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Psychologists/sexologists: Eva Broomans, Daniela Hahn, Hannah Lassche, Aukje Schade. Collaborator: Virenze Institute for Mental Health Care. Research assistants: Miranda Gerritsma, Marianne Kuenen. Coordination of pilot study: Heleen Hauer. Participating hospitals: Albert Schweitzer Hospital, Dordrecht; Academic Medical Center, Amsterdam; Flevo Hospital, Almere; Kennemer Gasthuis, Haarlem; Medical Center Alkmaar, Alkmaar; The Netherlands Cancer Institute, Amsterdam; Onze Lieve Vrouwe Gasthuis, Amsterdam; Sint Lucas Andreas Hospital, Amsterdam; Slotervaart Hospital, Amsterdam; Spaarne Hospital, Hoofddorp.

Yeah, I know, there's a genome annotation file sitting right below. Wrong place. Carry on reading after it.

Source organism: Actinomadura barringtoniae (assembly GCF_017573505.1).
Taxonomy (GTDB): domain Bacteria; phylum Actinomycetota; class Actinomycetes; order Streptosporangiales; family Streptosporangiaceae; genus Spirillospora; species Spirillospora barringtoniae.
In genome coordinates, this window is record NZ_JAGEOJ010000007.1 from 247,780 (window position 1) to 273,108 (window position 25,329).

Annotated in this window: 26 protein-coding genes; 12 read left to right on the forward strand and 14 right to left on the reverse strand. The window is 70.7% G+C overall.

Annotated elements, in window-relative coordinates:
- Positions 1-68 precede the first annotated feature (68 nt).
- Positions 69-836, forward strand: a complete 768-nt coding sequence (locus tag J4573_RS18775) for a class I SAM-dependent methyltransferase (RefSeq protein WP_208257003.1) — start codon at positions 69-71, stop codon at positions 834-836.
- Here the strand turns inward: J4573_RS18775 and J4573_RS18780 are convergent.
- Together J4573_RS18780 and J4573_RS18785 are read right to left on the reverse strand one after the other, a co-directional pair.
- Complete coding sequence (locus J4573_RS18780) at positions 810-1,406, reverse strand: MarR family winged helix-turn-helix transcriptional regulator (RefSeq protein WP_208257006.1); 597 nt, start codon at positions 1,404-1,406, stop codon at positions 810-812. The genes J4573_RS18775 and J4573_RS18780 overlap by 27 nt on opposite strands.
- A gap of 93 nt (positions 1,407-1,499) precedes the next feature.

This trial is funded by the Dutch Cancer Society (grant number NKI 2012-5388), the Dutch Pink Ribbon Foundation (grant number 2012.WO21.C138) and The Netherlands Cancer Institute.
The authors declare that they have no competing interests.
NA is the principal investigator and JvL, HO and DH are the co-principal investigators of this study. SH is the PhD candidate on the study, and created the first draft of this manuscript based on the study protocol. EB played a key role in the development of the online CBT program and is one of the primary sexologists of this study. All authors read and approved the final manuscript.
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Hummel, S.B., van Lankveld, J.J., Oldenburg, H.S. et al. Internet-based cognitive behavioral therapy for sexual dysfunctions in women treated for breast cancer: design of a multicenter, randomized controlled trial. BMC Cancer 15, 321 (2015). https://doi.org/10.1186/s12885-015-1320-z
- Breast cancer
- Sexual dysfunction
- Cognitive behavioral therapy
- Randomized Controlled Trial